I always try to take good photographs in soccer matches or in races at night, not using flash, and I have always the same result: too much blurred photos.

I don't have an SLR, but I'm sure that's not the problem; the problem is the setup.

What I have to do?

My camera is a Panasonic Lumix FZ18.


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    Frankly, I don't think your camera is up to the task. Ysap said that gently (+1), but the facts are simple here: most, if not all, P&S options are going to fall hard in this scenario. Heck, most dSLRs are going to fall into trouble with this situation, even with a good lens. You're into much more expensive gear to get good photos in these conditions. – John Cavan Nov 30 '11 at 5:07
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    You could try 'Panning' in order to get sharp subjects and an artistic look to overcome technical limitations. – fahad.hasan Nov 30 '11 at 6:41
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    I thought I was so clever by writing an answer about panning; then I hit submit and scrolled back up and saw you beat me to it by 15 minutes, ShutterBug! :) – drewbenn Nov 30 '11 at 6:59
  • This particular situation is one of the most hardware demanding, hence one of the most expensive type of photography. A point and shoot will fail, DSLR with most lenses will fail, only top DSLRs with some of the most expensive lenses will give good results. – Gapton Nov 30 '11 at 8:17

Actually, shooting with a compact camera rather than an SLR is part of the problem. Basically, shooting a game at night means that you don't have enough light for decent exposure times. As a consequence, your exposures are long and the moving objects are blurred. The field's lighting are rarely enough to allow you to capture moving subjects with ISO low enough so noise is not a problem. In this case, the options are to:

  1. Add lighting (e.g., use a flash - but in your specific case there are 2 problems: your camera does not support an external hot-shoe flash, which may be solved by an optical slave, and more seriously, typical compact flashes just don't have enough power to light a soccer field effectively but it may be just fine for a race track if you can get close to the action).

  2. Use a lens with large maximum aperture (small F-number). Your camera offers F2.8 which is not bad for this purpose, but in the SLR world you have lenses with bigger apertures.

  3. Use a camera with more sensitive sensor. P&S cameras typically have far smaller sensors compared to SLR's. In the digital world, the bigger the sensor - the better its light recording ability. Pro sports shooters use full-frame, or at least APS-C bodies for the advantage in high-ISO low noise images they have over P&S cameras. You can dial up the ISO in your camera but the images will become very noisy/grainy vary fast. Also note that your camera is pretty old (2007 model?) which means that even for this form factor, you can expect better ISO performance from newer technology.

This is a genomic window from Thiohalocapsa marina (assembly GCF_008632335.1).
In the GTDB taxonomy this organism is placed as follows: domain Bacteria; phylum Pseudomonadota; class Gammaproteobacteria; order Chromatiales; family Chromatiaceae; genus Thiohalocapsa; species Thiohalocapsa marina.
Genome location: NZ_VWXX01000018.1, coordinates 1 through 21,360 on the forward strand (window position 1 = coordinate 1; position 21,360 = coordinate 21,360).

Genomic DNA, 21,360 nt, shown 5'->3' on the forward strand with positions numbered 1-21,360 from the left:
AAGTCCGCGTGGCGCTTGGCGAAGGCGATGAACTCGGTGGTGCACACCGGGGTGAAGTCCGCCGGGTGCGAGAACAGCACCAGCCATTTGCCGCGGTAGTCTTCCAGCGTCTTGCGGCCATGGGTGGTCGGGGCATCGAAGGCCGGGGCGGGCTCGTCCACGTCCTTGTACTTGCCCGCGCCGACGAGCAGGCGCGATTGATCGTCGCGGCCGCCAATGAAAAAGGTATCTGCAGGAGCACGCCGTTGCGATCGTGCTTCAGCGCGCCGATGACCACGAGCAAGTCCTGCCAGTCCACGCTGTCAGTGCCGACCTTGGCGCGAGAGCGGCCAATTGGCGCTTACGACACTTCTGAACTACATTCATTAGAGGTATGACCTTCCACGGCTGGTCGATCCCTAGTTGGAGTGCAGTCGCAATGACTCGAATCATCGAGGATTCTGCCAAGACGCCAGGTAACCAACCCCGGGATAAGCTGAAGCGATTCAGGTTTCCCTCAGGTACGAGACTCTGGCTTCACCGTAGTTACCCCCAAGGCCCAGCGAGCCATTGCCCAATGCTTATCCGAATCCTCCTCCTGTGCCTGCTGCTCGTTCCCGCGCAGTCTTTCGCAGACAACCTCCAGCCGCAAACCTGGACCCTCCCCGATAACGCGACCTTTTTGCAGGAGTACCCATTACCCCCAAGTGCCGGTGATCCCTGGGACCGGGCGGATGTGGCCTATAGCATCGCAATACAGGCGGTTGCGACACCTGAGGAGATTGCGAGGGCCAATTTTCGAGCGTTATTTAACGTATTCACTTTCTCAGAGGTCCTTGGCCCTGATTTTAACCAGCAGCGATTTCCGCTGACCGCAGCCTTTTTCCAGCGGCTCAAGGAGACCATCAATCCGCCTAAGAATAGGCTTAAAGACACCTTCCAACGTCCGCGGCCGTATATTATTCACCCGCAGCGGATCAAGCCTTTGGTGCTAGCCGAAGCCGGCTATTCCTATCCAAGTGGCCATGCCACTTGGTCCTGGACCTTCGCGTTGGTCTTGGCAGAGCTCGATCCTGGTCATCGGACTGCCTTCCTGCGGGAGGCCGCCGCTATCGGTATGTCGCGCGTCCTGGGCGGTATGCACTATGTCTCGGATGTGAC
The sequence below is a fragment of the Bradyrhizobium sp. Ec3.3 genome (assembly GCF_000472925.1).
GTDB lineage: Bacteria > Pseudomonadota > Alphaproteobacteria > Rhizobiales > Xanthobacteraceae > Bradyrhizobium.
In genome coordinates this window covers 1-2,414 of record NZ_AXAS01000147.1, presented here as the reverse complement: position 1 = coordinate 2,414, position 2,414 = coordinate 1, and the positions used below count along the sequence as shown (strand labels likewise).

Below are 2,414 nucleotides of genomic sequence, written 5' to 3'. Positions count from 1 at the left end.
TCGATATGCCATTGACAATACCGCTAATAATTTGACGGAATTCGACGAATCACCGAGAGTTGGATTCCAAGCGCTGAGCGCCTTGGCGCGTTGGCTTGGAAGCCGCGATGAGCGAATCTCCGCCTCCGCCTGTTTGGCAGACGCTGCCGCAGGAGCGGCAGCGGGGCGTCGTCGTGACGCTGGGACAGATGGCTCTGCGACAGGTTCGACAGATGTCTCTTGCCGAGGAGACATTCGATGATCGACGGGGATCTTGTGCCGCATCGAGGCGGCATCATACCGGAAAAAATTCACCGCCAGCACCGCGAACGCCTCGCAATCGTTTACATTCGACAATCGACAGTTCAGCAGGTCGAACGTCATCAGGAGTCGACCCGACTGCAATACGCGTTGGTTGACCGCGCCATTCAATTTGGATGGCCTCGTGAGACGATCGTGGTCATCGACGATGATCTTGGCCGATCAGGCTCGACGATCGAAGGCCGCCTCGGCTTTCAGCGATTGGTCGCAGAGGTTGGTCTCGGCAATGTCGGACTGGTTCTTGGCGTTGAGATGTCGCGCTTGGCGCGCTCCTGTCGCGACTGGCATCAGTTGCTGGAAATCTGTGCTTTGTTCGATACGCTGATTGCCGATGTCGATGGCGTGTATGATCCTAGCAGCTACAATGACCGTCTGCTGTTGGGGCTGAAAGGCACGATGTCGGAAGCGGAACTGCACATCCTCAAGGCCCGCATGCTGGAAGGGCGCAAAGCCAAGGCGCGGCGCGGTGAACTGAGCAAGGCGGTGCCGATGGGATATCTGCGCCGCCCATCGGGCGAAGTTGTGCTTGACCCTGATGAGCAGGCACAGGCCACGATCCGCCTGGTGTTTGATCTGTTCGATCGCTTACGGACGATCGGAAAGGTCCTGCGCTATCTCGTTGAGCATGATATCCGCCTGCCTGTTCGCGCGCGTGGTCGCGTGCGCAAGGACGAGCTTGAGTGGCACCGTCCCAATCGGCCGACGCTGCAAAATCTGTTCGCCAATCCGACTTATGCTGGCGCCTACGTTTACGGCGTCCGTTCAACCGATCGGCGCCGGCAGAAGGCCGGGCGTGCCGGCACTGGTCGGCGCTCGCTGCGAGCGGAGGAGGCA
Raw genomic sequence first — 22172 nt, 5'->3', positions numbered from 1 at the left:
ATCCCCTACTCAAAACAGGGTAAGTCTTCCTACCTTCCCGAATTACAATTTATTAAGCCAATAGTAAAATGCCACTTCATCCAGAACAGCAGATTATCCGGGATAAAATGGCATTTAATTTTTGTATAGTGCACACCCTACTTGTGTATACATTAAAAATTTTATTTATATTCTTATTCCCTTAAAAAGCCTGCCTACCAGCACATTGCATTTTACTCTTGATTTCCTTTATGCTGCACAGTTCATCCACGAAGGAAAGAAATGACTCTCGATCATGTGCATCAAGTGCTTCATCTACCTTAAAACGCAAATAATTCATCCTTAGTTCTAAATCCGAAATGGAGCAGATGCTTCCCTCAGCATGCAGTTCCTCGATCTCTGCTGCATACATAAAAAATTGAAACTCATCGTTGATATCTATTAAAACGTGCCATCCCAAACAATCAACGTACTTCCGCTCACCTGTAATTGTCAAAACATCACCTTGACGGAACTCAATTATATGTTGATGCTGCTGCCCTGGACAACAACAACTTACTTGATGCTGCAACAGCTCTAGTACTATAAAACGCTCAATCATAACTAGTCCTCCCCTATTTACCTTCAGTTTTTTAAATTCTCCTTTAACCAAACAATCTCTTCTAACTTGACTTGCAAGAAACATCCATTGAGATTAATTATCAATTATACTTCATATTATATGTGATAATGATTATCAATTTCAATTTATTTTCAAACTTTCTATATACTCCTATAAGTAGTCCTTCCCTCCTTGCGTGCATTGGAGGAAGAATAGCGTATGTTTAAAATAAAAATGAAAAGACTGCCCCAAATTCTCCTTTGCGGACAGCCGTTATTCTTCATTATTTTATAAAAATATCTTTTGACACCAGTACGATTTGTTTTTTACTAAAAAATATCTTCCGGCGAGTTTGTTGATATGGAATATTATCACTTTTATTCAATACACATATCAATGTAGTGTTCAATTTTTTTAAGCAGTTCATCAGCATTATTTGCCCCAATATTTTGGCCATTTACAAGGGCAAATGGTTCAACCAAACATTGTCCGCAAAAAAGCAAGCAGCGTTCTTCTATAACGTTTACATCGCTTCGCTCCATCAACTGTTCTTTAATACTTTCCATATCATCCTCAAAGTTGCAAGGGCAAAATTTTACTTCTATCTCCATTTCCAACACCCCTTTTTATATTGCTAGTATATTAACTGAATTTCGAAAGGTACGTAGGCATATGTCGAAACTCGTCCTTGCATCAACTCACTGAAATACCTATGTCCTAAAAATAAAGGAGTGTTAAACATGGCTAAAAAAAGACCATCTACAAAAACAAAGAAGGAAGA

So, as you see, SLR camera will certainly help you to achieve better images in these tough conditions.

On top of all - remember to always use a tripod there and a remote release if possible. Even if the players and the ball end up somewhat blurred, at least the field and the background will remain sharp.


You may have difficulty freezing the action and isolating the subject, but that doesn't mean you can't get some interesting shots: with a little planning and a little luck, you could use the longer shutter speeds to your advantage and get some great panning shots.

Also, keep in mind that action blur is due to the subject's change in position, relative to your camera, while the shutter is open. If you're standing at midfield and trying to take a picture of a player running past you at full speed: they will move a lot, relative to you, in a very short time. On the other hand, if you stand at one baseline, zoom all the way in, and take a picture of a player moving at full speed on the other baseline, but they are running directly towards you (like a defensive player trailing the play after clearing the ball), there will be very little movement relative to the camera, so the player may still be sharp.

Finally, the smaller sensor and corresponding wider focal lengths of P&S cameras gives you a much wider depth of field [be sure to read the linked questions to that question, too] than DSLRs can get. You can use that to your advantage by getting a little farther away from the action and trying to fit the whole field into the picture. Instead of trying to lock in on a single player, show the whole field: get artistic pictures like one goalie standing alone while 21 players congregate by the other goal.


Try taking the photos when the subjects are under a lamp, so there's more light to capture.

You might be able to salvage some shots using high ISO and black-and-white.

Another option is to shoot video instead of photography - smaller resolution and moving picture are much more forgiving to noise.


If you have a huge memory card (~16Gb) you can switch to the burst mode at High ISO(~3200), and pray that the light in the stadium is powerful enough(at 2fps you are lucky to get a good shot).

Tripod is recommended, but to follow the action you'll need to hand hold it.

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